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Radio Central: CHRS Asks Big Questions

California Historical Radio Society considers how to protect the past while appealing to new audiences

The author is professor emeritus at San Jose State University and the board chair of the California Historical Radio Society.

The California Historical Radio Society, CHRS, is building a radio history museum on Alameda Island in the San Francisco Bay.

For 10 years, our radio museum was in the abandoned studios and offices of Berkeley radio station KRE. Under our original handshake agreement, we were permitted to use the space rent-free with the option to purchase. But, alas, right in the middle of our 2015 fund drive, we were informed that someone else would buy the building including the two licensed AM transmitters operating there, paying an amount far above our bid. Within a month we were shown the door.

Immediately, CHRS President Steve Kushman of KGO(TV) contacted our major donors and asked them to remain committed while we searched for a new home. Within a frantic few months we were able to locate and buy for $1 million the 120-year-old Pacific Telephone building in Alameda.

We are now creating a radio history experience, slowly, carefully, one exhibit at a time. We are calling it “Radio Central,” because it was once the central phone exchange, and it is on Central Ave.


CHRS is a California non-profit 501(c)(3) corporation created in 1974 to promote the research, preservation, publication and presentation of early radio and broadcasting.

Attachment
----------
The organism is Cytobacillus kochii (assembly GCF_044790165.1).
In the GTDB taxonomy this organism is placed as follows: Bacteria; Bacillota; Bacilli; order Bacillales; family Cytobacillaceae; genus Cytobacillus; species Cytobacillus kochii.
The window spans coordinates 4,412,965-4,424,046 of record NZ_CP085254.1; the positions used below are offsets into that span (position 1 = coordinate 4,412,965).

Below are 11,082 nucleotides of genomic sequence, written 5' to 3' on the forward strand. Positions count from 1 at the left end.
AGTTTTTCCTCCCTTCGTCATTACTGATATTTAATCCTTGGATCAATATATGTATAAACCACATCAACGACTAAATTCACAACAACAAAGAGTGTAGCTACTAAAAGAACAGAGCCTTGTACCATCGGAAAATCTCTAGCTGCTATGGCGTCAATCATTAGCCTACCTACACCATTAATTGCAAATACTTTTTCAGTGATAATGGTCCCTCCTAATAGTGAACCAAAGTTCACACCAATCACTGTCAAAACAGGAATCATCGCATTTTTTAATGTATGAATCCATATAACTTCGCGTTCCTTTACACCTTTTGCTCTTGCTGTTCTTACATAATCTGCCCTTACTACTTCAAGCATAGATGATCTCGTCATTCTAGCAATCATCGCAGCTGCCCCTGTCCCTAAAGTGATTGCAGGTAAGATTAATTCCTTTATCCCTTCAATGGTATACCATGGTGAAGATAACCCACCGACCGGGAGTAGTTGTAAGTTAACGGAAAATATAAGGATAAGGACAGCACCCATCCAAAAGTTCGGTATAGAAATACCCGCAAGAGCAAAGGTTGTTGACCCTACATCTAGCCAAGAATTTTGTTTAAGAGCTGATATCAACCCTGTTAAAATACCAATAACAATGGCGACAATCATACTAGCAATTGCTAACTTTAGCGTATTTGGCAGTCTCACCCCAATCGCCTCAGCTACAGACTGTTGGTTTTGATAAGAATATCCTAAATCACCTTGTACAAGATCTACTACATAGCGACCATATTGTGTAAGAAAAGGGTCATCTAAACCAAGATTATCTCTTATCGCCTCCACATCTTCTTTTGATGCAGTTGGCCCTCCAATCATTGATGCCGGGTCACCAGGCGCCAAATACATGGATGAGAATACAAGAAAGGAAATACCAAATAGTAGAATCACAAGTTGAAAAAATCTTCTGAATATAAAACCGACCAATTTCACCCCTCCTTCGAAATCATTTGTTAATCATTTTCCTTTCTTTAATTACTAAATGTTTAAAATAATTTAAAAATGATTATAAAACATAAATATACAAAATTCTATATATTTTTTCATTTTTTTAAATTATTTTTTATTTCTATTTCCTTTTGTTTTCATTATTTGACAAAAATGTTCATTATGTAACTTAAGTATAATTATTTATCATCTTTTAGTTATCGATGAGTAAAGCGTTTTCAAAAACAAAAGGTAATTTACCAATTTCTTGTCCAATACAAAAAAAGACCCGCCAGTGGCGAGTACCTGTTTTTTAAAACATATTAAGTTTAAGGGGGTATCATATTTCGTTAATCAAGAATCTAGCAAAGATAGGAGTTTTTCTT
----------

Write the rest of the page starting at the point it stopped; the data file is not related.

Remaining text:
In addition to the society’s collections of the histories of Bay Area radio stations and personalities, we have thousands of radios and other communications devices of the 20th century, from wireless to radio to television, from crystal to vacuum tube to transistor, from headphones to loudspeakers. For radio scholars we have a complete communications library containing the histories of radio technology and programming as it was created for amateur and citizen audiences.

In addition to actual devices, we have taken over the mission and archives of organizations that were “virtual,” that is, they resided in someone’s home or on the web.

The most important of these is the Bay Area Radio Museum and Broadcasting Hall of Fame, a salute to the legendary radio personalities, stations and programming in the form of air checks, photos and stories. It’s soon to be a “real” room in our building. We have online the archives of The Society of Wireless Pioneers, and we hold the FCC-licensed amateur station W6CF. In our shop members repair radios for auction and display, and it is in this space that we teach classes in radio repair.

When we are fully built, we will have a complete radio museum featuring artifacts from early wireless to the present day, all told as stories and much of it interactive. We will have a small theatre for live presentations and a broadcast control room and studio as it was in the early years.


OK, we have lots of equipment. But what is our purpose, our reason to exist?